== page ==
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Transcript of EBOLA
Hemorrhagic Fevers Introduction
Four separate virus families: arenavirus, filovirus, bunyavirus, flavivirus.
Usually found in Central Africa.
All 4 families are RNA viruses
Humans are not reservoirs for any of the VHFs.
No cures and very few effective treatments.
Most well known: Ebola (filovirus), Marburg (filovirus), Lassa fever (arenavirus), Rift Valley fever (bunyavirus).
First discovered in 1976 in Democratic Republic of Congo (Zaire).
Highest known pathogenic mortality rate. (>70%)
By: Brian Baker
Outbreaks are sudden and without warning.
No known reservoir- fruit bats are most commonly suspected.
Confirmed Cases: Democratic Republic of Congo, Gabon, Sudan, the Ivory Coast, Uganda, and Republic of Congo.
Ebola-Reston: Infected and killed primates imported from the Philippines, though humans also became infected, they did not become ill.
Incubation period: 2-25 days (Mean= 12.7 days).
Early symptoms are nonspecific flu like signs (cough, aches, fever, etc.)
Abrupt onset with eventual point of no return.
Rash, red eyes, internal; external bleeding, vomiting(sometimes bloody), diarrhea.
External bleeding from orifices only in about 50% of patients
Next slide contains graphic images.
Internal/External Hemorrhaging, death
There is no cure for Ebola.
Support therapy consisting:
Balancing fluids, electrolytes
Maintain oxygen, blood pressure
Infection complication treatments
Recent studies from Canadian National Microbiology Lab may have an antibody cocktail that proves to be efficient in aiding recovery.
Bush meat(bats, nonhuman primates, etc.)
Close contact with suspected reservoirs.
Lack of Biosafety Level 4 Procedures
Quarantine patients with Ebola.
Virus particles isolated in reproductive fluids up to 8 weeks after surviving infection- use of STD preventative measures highly recommended for survivors.
Completely sterilize medical equipment.
Usage of Bio-Safety levels 3 or higher.
Ebola is a deadly disease with a small chance of survival.
Little fear in our area because it can only survive in specific regions in Africa.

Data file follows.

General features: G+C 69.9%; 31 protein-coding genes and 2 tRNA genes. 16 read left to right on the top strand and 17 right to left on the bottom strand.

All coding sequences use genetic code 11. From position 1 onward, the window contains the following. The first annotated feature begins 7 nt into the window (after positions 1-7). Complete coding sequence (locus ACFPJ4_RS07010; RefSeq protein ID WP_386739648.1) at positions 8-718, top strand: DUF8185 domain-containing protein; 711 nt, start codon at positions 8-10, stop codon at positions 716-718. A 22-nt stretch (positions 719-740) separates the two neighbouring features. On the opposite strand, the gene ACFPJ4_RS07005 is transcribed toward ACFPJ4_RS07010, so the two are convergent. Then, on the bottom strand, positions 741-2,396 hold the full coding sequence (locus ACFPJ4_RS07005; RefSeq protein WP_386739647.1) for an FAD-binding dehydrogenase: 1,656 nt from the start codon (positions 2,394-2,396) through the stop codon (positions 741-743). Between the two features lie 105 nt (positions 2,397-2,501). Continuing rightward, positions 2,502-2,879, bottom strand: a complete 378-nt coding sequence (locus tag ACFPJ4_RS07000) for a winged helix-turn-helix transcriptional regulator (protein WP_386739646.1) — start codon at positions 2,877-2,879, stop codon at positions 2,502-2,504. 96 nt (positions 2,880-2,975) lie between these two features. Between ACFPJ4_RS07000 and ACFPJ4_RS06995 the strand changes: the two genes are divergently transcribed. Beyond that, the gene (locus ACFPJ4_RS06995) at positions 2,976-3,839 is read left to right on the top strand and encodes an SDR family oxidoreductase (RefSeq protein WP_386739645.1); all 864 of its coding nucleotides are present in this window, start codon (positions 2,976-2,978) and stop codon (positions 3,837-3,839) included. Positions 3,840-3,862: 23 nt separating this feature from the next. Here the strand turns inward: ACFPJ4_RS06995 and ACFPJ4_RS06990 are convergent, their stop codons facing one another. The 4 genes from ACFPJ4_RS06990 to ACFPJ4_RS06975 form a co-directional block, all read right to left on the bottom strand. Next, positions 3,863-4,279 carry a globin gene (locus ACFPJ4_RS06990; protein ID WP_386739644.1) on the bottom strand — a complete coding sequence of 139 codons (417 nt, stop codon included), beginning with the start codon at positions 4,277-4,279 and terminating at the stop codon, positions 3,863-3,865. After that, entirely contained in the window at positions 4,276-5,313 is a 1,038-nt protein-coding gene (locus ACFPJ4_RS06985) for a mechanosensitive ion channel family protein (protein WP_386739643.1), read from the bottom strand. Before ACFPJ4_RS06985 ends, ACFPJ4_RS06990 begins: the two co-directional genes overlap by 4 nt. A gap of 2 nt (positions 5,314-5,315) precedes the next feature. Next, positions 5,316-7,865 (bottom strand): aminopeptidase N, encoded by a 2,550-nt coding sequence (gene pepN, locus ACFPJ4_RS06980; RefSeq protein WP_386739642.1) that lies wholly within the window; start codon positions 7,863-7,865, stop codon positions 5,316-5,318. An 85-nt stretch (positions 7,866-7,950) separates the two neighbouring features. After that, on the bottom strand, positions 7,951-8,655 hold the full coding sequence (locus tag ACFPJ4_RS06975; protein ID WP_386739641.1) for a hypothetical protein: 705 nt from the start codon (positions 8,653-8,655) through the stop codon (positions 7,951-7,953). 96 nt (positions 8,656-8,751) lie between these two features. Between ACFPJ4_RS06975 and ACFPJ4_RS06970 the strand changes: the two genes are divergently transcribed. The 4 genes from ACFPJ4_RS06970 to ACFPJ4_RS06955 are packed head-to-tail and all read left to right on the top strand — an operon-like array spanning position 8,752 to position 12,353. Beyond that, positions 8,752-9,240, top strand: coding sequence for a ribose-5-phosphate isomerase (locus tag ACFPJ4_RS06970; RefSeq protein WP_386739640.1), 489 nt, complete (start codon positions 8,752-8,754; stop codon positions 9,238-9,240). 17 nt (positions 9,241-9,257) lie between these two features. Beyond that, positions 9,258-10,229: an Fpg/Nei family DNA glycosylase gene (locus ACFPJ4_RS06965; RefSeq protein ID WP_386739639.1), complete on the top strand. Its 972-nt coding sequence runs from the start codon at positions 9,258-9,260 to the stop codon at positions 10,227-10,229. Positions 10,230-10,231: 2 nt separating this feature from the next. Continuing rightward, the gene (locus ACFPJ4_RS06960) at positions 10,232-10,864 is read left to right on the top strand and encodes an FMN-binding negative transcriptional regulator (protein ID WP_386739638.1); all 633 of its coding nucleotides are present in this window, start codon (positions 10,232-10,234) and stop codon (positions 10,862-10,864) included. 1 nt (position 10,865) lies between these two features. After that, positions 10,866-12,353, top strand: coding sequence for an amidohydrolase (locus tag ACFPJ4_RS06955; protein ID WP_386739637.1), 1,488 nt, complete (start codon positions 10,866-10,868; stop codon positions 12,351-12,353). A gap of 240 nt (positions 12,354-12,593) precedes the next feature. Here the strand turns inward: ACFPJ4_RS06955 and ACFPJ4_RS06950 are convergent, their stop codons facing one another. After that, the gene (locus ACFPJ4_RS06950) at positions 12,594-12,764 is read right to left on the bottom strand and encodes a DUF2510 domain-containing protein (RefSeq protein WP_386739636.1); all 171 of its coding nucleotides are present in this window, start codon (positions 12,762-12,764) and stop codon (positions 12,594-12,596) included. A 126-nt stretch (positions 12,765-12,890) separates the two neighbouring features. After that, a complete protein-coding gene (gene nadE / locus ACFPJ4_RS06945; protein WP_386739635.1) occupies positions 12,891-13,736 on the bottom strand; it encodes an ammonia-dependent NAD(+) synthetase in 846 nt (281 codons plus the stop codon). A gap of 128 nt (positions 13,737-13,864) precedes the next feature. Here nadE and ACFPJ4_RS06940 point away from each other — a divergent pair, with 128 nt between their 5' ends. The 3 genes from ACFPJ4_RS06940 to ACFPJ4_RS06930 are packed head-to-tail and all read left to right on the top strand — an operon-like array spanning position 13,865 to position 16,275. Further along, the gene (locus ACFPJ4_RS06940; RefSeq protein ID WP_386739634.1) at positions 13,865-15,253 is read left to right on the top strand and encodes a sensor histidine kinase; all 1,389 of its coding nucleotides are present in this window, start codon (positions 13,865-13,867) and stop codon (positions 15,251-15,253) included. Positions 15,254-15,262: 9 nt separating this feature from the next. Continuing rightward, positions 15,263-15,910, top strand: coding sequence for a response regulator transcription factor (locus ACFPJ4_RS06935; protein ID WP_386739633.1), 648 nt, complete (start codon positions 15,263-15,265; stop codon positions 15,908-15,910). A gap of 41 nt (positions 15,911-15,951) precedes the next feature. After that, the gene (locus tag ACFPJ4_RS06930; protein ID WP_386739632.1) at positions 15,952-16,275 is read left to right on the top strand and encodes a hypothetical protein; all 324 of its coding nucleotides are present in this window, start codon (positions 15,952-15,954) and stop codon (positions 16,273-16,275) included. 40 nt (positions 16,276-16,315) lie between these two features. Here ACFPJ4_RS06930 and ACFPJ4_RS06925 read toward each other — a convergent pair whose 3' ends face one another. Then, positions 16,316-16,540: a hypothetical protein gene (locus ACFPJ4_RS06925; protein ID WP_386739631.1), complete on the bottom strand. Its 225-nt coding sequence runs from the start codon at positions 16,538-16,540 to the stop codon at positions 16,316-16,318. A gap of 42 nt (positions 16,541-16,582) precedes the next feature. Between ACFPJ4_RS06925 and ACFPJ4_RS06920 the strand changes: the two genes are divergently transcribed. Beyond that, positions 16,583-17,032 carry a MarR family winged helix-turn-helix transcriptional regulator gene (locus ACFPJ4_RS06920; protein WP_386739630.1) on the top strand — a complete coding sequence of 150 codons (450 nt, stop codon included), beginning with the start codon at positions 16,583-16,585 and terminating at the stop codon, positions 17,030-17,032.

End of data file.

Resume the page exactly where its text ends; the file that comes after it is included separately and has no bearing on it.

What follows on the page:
Although it can be bio-weaponry, it still is not very likely to spread through a population because of high virulence burning itself out.
Research for a cure is a top priority in many first world countries.
Africa Ebola Outbreaks. Digital image. Decoded Science. N.p., n.d. Web. 20 Oct. 2013. <http://www.personal.psu.edu/users/h/i/hiy5091/ebola.gif>.
African Ebola Outbreaks. Digital image. Examiner. N.p., n.d. Web. 20 Oct. 2013. <http://cdn2-b.examiner.com/sites/default/files/styles/image_content_width/hash/e4/fb/e4fb96432f9f98812059b33119d6aa10.jpg?itok=ZsZpo5i1>.
"Ain Health." Vaccine and Ebola Virus -. N.p., n.d. Web. 20 Oct. 2013. <http://topworldofhealth.blogspot.com/2011/09/vaccine-and-ebola-virus.html>.
Branswell, Helen. "Canadian National Lab Scientists Work to Fine-tune Possible Ebola Virus Therapy." The Province. Helen Branswell, 17 Oct. 2013. Web. 24 Oct. 2013. <http://www.theprovince.com/health/Canadian national scientists work finetune possible Ebola virus/9044757/story.html>.
Centers for Disease Control and Prevention. Centers for Disease Control and Prevention, n.d. Web. 20 Oct. 2013. <http://www.cdc.gov/ncidod/dvrd/spb/mnpages/dispages/ebola.htm>.
Ebola Claims More Lives as the Virus Spreads. Digital image. Hip Hop Mula. N.p., n.d. Web. 20 Oct. 2013. <http://hiphopmula.com/wp-content/uploads/2012/09/ebola-symptoms-150x150.png>.
Ebola Haemorrhagic Fever. Digital image. Documenting Reality. N.p., n.d. Web. 20 Oct. 2013. <http://www.documentingreality.com/forum/f149/ebola-haemorrhagic-fever-28320/>.
Ebola Transmission. Digital image. WHO. N.p., n.d. Web. 20 Oct. 2013. <http://www.thelancetstudent.com/wp-content/uploads/2010/11/Figure-2-Model-of-Ebola-virus-pathogenesis.jpg>.
"Ebola Virus Outbreak in Uganda July 2012 Is a Cause for Concern." Decoded Science. N.p., n.d. Web. 20 Oct. 2013. <http://www.decodedscience.com/ebola-virus-outbreak-uganda-july-2012-cause-concern/16536>.
"Haemorrhagic Fevers, Viral." WHO. N.p., n.d. Web. 20 Oct. 2013. <http://www.who.int/topics/haemorrhagic_fevers_viral/en>.
Viral Hemorrhagic Fevers. Digital image. Doom and Gloom. N.p., n.d. Web. 20 Oct. 2013. <http://www.doomandbloom.net/wp-content/uploads/2012/04/ebola.jpg>.
Impacts on Lifestyle
While most patients will die from the disease, the ones that survive usually make a full recovery.
The complications if any are minor pains in joints, headaches, or weakness of muscles.
Social problems may result because of fear that one still could infect others after survival.